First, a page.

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The Two Week Wait
Prenatal versus Postnatal Supplements. What’s the Difference?
Why are prenatal vitamins so important in pregnancy?
How to Prepare for a Positive Induction
Postpartum Essentials to Aid Your Recovery
In today’s episode Leonie shares her experience with perinatal anxiety and depression which manifested as a profound sense of defeat in pregnancy and visceral rage in postpartum. She opted for talking therapy with a psychologist and managed her symptoms but she was still overwhelmed at birth when the love for her baby wasn’t immediate. It’s so important to talk about these experiences because studies show that up to 40 percent of mothers don’t feel love for their baby at birth (instead, it grows and develops over time). Leonie had two positive vaginal births with a private obstetrician who encouraged her despite her requests for planned caesareans.
“I’m a type-A personality – love a plan and a schedule – and I planned to get off the pill for a year before I ideally wanted to conceive. I fell pregnant soon after so it was an unexpected pregnancy. I think it definitely contributed to an antenatal depression diagnosis.
“I went to the GP after I returned from overseas and presumed I was low in iron because I felt so tired. The GP wanted me to do a pregnancy test to rule it out and sure enough I was pregnant which really threw me.
“I didn’t know about antenatal depression. The shock of the pregnancy turned into a lot of not-knowing and doubt and that’s not how I live or act generally. I really didn’t know if I could do pregnancy and parenthood. I got quite overwhelmed and by 20 weeks when we knew the baby was all okay, I felt like my emotions shut down. I’d lie in bed with tears streaming down my face and I just couldn’t pinpoint what was going on. All I wanted to do was to be in bed all day which is a complete 180 on my personality.
“My obstetrician advised medication but I felt scared taking it so I decided to reach out to the Gidget Foundation and I did online therapy throughout the pregnancy. It was either free or very heavily subsidised and it was an absolute lifesaver for me. I did a birth course but that scared me even more and I have a family history of severe perineal tearing and that was a huge concern for me. I wanted a planned caesarean but my obstetrician encouraged me to have a vaginal birth.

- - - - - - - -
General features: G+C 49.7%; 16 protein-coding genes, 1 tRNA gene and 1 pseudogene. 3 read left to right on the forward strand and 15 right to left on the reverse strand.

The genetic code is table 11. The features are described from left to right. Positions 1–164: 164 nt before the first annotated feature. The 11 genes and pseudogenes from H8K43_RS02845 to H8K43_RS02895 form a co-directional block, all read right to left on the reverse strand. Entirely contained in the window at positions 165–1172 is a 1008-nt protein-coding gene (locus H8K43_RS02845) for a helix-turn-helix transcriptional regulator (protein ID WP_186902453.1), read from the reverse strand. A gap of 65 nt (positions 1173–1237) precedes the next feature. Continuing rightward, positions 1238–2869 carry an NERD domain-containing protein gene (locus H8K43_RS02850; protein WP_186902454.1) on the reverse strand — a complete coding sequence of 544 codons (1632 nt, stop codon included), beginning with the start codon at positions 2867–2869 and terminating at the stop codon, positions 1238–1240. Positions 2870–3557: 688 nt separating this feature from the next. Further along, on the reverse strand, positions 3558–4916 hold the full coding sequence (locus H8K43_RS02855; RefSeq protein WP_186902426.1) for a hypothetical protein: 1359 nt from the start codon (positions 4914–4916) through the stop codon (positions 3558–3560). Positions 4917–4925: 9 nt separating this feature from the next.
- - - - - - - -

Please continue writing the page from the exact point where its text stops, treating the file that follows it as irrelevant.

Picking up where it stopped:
“I felt as though I was trying to get through pregnancy and then as I got closer to birth I was overly anxious about birth. It wasn’t until I had the baby in my arms that I felt a bit of relief; there wasn’t anymore thinking about it, I knew I just had to get on with it.
“I ended up going into spontaneous labour. I was so edgy and grouchy all day, nothing made it easier. By 10pm I was having period-pain cramps and they were pretty consistent. Jules started timing them and all I wanted to do was go to hospital for the drugs. We ended up going into hospital at midnight because I couldn’t stop vomiting and the midwives really encouraged me to go in as soon as possible. The staff got me straight into a bed and gave me an anti-nausea shot and put a drip in my arm but I was nauseous the whole labour, it was pretty awful.
“They ended up breaking my waters and then I was given the gas and air and that helped with the vomiting; it felt like a bit of a holiday. I’d been asked if I wanted an epidural and Jules and I had discussed that I’d get it if I was in severe, uncontrollable pain and really felt like I needed it…at that stage I didn’t feel like I needed it, I was in control. I eventually decided I wanted it and that was when they told me it was too late and I was devastated. They gave me a morphine shot and it took the edge off but only slightly.